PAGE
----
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John Frith, a highly educated evangelical, had made a significant mark through his writings by the time of his death, aged thirty in 1533. He may already have known Tyndale before he went to the colloquy between Luther and Zwingli at Marburg in 1529 and (as a married man) he took up residence in Antwerp. It was there that he published in 1531 the work that reveals his powers of exegesis and that made him a marked man; his Disputacion of purgatorye. Frith was arrested in England that year, and Foxe tells the tale of how his knowledge of Homer gained his release from the stocks in Reading. But he was arrested and sent to the Tower before he could take ship back to Antwerp. Sentenced for heresies on the eucharist and purgatory, he recorded in prison the articles for which he died at Smithfield on 4 July 1533. It seems to have been a matter of accident, as recounted by Foxe, that Frith shared his fate with a still younger man, Andrew Hewet, a London apprentice of twenty-four who denied transubstantiation, saying he shared Frith's view of the sacrament of the altar. Foxe's illustrator represented a crowded scene in Smithfield, the people being reined back as the fire is prepared, while a friar is giving an admonitory address on the left. Others look on from the windows of shops or houses. This is the instructive moment before the pyre is lit, and the two martyrs pray inside the piled faggots. The woodcut has taken a hint from what Foxe says of Frith's suffering being prolonged by the wind 'which bare away the flame from him unto his fellow that was tied to his back', which prompted him to 'rejoice' for his co-sufferer, rather than think about himself. CUL copy: note that the hats and reins are in a very rich black.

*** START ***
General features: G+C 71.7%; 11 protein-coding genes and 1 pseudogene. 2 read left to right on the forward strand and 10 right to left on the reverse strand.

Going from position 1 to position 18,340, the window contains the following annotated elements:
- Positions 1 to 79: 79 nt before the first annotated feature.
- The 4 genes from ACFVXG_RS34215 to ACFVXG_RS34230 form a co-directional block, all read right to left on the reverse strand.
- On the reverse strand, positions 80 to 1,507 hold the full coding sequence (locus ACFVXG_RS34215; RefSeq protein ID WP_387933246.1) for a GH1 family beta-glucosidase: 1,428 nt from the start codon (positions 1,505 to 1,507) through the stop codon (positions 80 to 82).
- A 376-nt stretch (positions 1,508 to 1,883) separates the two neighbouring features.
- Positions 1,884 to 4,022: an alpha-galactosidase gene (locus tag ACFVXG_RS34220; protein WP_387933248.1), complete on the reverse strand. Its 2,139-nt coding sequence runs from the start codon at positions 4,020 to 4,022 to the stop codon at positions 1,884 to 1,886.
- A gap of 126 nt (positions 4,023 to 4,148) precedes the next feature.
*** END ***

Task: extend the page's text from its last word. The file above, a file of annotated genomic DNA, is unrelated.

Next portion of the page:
smiling, desired the Lord to forgeue him. These hys words did not a litle mooue the people vnto anger, and not wyth-out good cause. Thus these two blessed Martyrs committed their soules into the handes of God.